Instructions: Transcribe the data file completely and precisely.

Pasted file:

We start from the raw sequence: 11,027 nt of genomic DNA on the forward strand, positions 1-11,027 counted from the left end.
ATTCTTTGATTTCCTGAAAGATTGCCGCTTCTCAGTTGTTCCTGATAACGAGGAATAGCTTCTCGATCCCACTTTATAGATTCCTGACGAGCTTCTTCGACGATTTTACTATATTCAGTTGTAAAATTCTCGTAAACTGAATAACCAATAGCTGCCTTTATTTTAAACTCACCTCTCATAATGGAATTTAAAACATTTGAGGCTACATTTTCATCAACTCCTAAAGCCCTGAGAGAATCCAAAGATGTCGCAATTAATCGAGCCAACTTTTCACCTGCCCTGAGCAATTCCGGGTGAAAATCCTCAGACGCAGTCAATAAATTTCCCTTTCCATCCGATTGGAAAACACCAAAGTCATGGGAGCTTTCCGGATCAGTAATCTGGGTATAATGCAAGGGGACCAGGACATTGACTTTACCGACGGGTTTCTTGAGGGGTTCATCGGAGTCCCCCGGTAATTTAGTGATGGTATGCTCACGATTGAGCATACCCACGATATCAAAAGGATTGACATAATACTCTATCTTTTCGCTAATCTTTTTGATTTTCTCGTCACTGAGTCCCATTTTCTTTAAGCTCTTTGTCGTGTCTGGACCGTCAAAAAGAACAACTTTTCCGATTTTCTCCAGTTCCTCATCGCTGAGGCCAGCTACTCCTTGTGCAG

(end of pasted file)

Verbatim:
We start from the raw sequence: 11,027 nt of genomic DNA on the forward strand, positions 1-11,027 counted from the left end.
ATTCTTTGATTTCCTGAAAGATTGCCGCTTCTCAGTTGTTCCTGATAACGAGGAATAGCTTCTCGATCCCACTTTATAGATTCCTGACGAGCTTCTTCGACGATTTTACTATATTCAGTTGTAAAATTCTCGTAAACTGAATAACCAATAGCTGCCTTTATTTTAAACTCACCTCTCATAATGGAATTTAAAACATTTGAGGCTACATTTTCATCAACTCCTAAAGCCCTGAGAGAATCCAAAGATGTCGCAATTAATCGAGCCAACTTTTCACCTGCCCTGAGCAATTCCGGGTGAAAATCCTCAGACGCAGTCAATAAATTTCCCTTTCCATCCGATTGGAAAACACCAAAGTCATGGGAGCTTTCCGGATCAGTAATCTGGGTATAATGCAAGGGGACCAGGACATTGACTTTACCGACGGGTTTCTTGAGGGGTTCATCGGAGTCCCCCGGTAATTTAGTGATGGTATGCTCACGATTGAGCATACCCACGATATCAAAAGGATTGACATAATACTCTATCTTTTCGCTAATCTTTTTGATTTTCTCGTCACTGAGTCCCATTTTCTTTAAGCTCTTTGTCGTGTCTGGACCGTCAAAAAGAACAACTTTTCCGATTTTCTCCAGTTCCTCATCGCTGAGGCCAGCTACTCCTTGTGCAG